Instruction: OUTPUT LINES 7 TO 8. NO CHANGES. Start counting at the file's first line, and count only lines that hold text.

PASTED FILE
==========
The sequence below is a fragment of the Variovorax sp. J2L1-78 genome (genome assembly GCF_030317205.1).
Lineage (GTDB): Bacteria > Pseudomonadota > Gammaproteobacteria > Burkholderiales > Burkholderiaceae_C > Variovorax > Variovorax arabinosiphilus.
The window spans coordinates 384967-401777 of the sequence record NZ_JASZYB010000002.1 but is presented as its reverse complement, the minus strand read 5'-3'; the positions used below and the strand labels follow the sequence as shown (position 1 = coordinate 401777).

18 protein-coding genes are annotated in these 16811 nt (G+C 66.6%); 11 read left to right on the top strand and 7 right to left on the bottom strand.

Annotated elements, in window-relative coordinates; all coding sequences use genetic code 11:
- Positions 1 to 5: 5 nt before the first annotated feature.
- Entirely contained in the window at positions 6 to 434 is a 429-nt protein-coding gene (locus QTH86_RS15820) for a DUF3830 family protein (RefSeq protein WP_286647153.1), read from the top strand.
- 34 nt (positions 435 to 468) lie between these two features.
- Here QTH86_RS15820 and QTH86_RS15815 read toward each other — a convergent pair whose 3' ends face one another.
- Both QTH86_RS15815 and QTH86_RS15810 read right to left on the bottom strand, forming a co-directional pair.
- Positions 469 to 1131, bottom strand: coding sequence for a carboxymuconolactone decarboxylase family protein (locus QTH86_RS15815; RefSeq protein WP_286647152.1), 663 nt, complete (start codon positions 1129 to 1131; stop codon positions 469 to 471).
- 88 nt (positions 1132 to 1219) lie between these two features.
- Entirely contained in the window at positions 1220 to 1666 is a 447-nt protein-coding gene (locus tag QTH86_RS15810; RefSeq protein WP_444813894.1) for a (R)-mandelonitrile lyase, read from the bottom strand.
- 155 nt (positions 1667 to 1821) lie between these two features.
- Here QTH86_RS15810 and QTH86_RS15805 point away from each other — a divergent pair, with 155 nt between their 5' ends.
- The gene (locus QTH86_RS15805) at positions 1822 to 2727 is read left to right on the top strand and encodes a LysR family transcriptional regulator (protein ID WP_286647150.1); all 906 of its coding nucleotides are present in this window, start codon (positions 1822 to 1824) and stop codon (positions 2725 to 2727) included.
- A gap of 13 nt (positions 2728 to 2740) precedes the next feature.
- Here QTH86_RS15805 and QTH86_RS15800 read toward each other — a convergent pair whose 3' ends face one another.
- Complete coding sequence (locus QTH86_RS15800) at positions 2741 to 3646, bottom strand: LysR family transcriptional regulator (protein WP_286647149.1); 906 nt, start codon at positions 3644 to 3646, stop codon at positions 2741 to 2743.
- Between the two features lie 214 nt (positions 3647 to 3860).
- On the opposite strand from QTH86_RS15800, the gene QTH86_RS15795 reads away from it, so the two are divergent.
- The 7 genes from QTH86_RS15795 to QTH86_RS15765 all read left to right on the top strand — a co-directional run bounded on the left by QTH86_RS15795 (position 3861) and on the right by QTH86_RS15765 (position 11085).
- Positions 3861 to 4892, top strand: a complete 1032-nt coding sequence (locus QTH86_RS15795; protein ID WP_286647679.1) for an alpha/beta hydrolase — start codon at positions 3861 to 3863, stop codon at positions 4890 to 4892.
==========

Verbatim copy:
- Entirely contained in the window at positions 6 to 434 is a 429-nt protein-coding gene (locus QTH86_RS15820) for a DUF3830 family protein (RefSeq protein WP_286647153.1), read from the top strand.
- 34 nt (positions 435 to 468) lie between these two features.